Victoria Oluremi Adeniyi
Victoria Oluremi Adeniyi  |  Abstract
This project investigates the evolution and development of Christian drama to understand how culture is defined, constructed, and reinforced among the Yoruba of southwestern Nigeria. It focuses on representations of culture in the setting, theme, plot, story, characterisation, recurrent character types, and recurrent tropes and language, and explores how such representations are used to convert the viewers and members of the audience to Christianity, thereby spreading Christianity and multiplying churches. The project argues that Christian drama is a veritable site for the transmission of religious, cultural, social, and moral values.

Senior Lecturer, Dramatic Arts, Obafemi Awolowo University  -  A Sociocultural Study of Christian Drama in Southwestern Nigeria

Emmanuel Kayembe Kabemba
Emmanuel Kayembe Kabemba  |  Abstract
This project builds on Michael Andindilile's project "The Anglophone African Literary-Linguistic Continuum: English and Indigenous African Languages in African Literary Discourse" (see AHP Fellows 2009-2010) to examine the sociologic tension in the African literary field between choosing to write in international languages (such as English, French, Portuguese) and African languages (such as Swahili, Xhosa, Zulu, Kabyle or Berber, Mbundu.) The latter are generally considered to be national or ethnical mediums that could not allow writers to reach an international audience (the controversial use of Afrikaans or Arabic as literary idioms in the context of nationalist ideologies will also be studied as a special case). It is based on the very innovative concept of "champ littéraire" ("literary field") introduced by Pierre Bourdieu and successfully used by Pascale Casanova to explore the struggle for autonomy by writers from regions far removed from literary centers (London, Paris, Lisbon).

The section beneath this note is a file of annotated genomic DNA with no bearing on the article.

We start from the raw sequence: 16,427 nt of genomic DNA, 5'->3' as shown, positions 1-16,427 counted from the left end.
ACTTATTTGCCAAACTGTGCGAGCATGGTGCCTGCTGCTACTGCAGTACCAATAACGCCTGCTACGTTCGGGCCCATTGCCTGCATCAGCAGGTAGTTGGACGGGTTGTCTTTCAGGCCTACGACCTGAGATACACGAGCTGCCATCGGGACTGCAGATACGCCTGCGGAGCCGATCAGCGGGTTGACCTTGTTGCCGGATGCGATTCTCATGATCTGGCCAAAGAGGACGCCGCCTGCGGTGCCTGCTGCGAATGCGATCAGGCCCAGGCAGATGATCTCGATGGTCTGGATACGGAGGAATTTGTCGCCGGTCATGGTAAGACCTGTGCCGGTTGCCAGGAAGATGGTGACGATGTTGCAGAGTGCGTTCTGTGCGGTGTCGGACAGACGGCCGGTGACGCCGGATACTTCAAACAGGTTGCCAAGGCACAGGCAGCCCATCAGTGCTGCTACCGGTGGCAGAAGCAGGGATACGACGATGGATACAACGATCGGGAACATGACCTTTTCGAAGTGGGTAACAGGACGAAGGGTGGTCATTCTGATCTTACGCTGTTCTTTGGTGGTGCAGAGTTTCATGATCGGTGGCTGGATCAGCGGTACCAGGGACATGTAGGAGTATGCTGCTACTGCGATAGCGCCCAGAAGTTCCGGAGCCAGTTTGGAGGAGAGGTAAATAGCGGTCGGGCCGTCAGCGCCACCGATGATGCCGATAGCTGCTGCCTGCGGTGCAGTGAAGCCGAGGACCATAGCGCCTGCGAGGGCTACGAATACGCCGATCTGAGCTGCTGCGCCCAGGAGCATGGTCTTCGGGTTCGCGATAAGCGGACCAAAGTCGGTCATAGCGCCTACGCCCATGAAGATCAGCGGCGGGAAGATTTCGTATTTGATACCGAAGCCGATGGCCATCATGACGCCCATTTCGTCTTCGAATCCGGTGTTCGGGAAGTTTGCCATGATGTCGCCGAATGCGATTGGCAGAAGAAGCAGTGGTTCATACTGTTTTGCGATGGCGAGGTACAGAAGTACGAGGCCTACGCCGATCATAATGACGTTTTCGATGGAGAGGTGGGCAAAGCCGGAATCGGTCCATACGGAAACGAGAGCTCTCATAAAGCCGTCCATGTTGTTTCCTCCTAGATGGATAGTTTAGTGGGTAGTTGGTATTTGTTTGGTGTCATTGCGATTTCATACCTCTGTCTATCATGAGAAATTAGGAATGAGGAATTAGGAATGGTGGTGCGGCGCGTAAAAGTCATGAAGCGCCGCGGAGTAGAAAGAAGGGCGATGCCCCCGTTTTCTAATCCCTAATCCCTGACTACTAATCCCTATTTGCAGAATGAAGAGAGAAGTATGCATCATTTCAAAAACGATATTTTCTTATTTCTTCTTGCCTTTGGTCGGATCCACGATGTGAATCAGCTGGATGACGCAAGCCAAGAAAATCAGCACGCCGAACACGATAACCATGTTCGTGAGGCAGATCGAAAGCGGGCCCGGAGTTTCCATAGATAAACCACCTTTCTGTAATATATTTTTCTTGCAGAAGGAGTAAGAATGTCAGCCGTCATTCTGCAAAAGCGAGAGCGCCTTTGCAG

Tutor, Languages and Literature, University of Cape Town, South Africa  -  African Literary Field and the Challenge of Writing Languages

Abiodun Afolabi
Abiodun Afolabi  |  Abstract
The study examines the structural basis and varied impact of taxation and revolts among the Yoruba of southwestern Nigeria between 1900 and 1970. The issues are explored from the perspective of the peasants while the cumulative impact is given a more scholarly attention. The policy makers of the period failed to resolve the traditional hostilities between the government and the governed, issues which became very critical for all stakeholders. The resulting political hostility dragged the entire polity into crisis and led to the assassination of chiefs and kings. Predatory leadership and insensitivity to peasant welfare undermined the relative peace in southwestern Nigerian. This research preserves the social memory of the 1968-69 Agbekoya movements through the collection and dissemination of literature on the major stakeholders in the tax revolts.